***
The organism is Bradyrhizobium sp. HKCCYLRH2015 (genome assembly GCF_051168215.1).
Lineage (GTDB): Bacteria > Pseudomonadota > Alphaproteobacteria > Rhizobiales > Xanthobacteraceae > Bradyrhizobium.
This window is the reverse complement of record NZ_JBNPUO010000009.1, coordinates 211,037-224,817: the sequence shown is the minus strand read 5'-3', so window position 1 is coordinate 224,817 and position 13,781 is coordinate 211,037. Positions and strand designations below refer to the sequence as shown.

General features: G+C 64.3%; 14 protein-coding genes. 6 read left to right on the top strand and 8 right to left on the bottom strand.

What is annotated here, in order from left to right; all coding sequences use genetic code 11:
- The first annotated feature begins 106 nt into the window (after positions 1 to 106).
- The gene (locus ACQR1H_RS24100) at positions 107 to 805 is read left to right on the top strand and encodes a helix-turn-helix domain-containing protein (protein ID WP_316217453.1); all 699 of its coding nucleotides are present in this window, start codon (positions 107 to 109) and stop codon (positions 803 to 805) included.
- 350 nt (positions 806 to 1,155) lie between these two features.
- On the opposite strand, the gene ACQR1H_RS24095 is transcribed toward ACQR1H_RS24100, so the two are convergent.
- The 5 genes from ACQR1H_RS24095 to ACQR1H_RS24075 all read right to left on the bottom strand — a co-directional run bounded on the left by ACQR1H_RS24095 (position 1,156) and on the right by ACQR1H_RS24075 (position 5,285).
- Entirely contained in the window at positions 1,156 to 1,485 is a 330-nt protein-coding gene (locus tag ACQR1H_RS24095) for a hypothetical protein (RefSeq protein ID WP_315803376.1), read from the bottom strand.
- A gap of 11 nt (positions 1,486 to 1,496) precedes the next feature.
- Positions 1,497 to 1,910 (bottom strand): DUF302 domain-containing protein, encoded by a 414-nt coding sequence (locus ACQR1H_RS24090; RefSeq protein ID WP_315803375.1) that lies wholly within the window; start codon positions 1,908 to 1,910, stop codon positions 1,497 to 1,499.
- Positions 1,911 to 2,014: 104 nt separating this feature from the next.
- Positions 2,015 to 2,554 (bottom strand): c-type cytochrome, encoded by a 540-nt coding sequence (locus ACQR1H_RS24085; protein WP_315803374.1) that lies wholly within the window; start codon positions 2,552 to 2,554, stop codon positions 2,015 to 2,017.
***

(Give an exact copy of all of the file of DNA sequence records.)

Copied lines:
The organism is Bradyrhizobium sp. HKCCYLRH2015 (genome assembly GCF_051168215.1).
Lineage (GTDB): Bacteria > Pseudomonadota > Alphaproteobacteria > Rhizobiales > Xanthobacteraceae > Bradyrhizobium.
This window is the reverse complement of record NZ_JBNPUO010000009.1, coordinates 211,037-224,817: the sequence shown is the minus strand read 5'-3', so window position 1 is coordinate 224,817 and position 13,781 is coordinate 211,037. Positions and strand designations below refer to the sequence as shown.

General features: G+C 64.3%; 14 protein-coding genes. 6 read left to right on the top strand and 8 right to left on the bottom strand.

What is annotated here, in order from left to right; all coding sequences use genetic code 11:
- The first annotated feature begins 106 nt into the window (after positions 1 to 106).
- The gene (locus ACQR1H_RS24100) at positions 107 to 805 is read left to right on the top strand and encodes a helix-turn-helix domain-containing protein (protein ID WP_316217453.1); all 699 of its coding nucleotides are present in this window, start codon (positions 107 to 109) and stop codon (positions 803 to 805) included.
- 350 nt (positions 806 to 1,155) lie between these two features.
- On the opposite strand, the gene ACQR1H_RS24095 is transcribed toward ACQR1H_RS24100, so the two are convergent.
- The 5 genes from ACQR1H_RS24095 to ACQR1H_RS24075 all read right to left on the bottom strand — a co-directional run bounded on the left by ACQR1H_RS24095 (position 1,156) and on the right by ACQR1H_RS24075 (position 5,285).
- Entirely contained in the window at positions 1,156 to 1,485 is a 330-nt protein-coding gene (locus tag ACQR1H_RS24095) for a hypothetical protein (RefSeq protein ID WP_315803376.1), read from the bottom strand.
- A gap of 11 nt (positions 1,486 to 1,496) precedes the next feature.
- Positions 1,497 to 1,910 (bottom strand): DUF302 domain-containing protein, encoded by a 414-nt coding sequence (locus ACQR1H_RS24090; RefSeq protein ID WP_315803375.1) that lies wholly within the window; start codon positions 1,908 to 1,910, stop codon positions 1,497 to 1,499.
- Positions 1,911 to 2,014: 104 nt separating this feature from the next.
- Positions 2,015 to 2,554 (bottom strand): c-type cytochrome, encoded by a 540-nt coding sequence (locus ACQR1H_RS24085; protein WP_315803374.1) that lies wholly within the window; start codon positions 2,552 to 2,554, stop codon positions 2,015 to 2,017.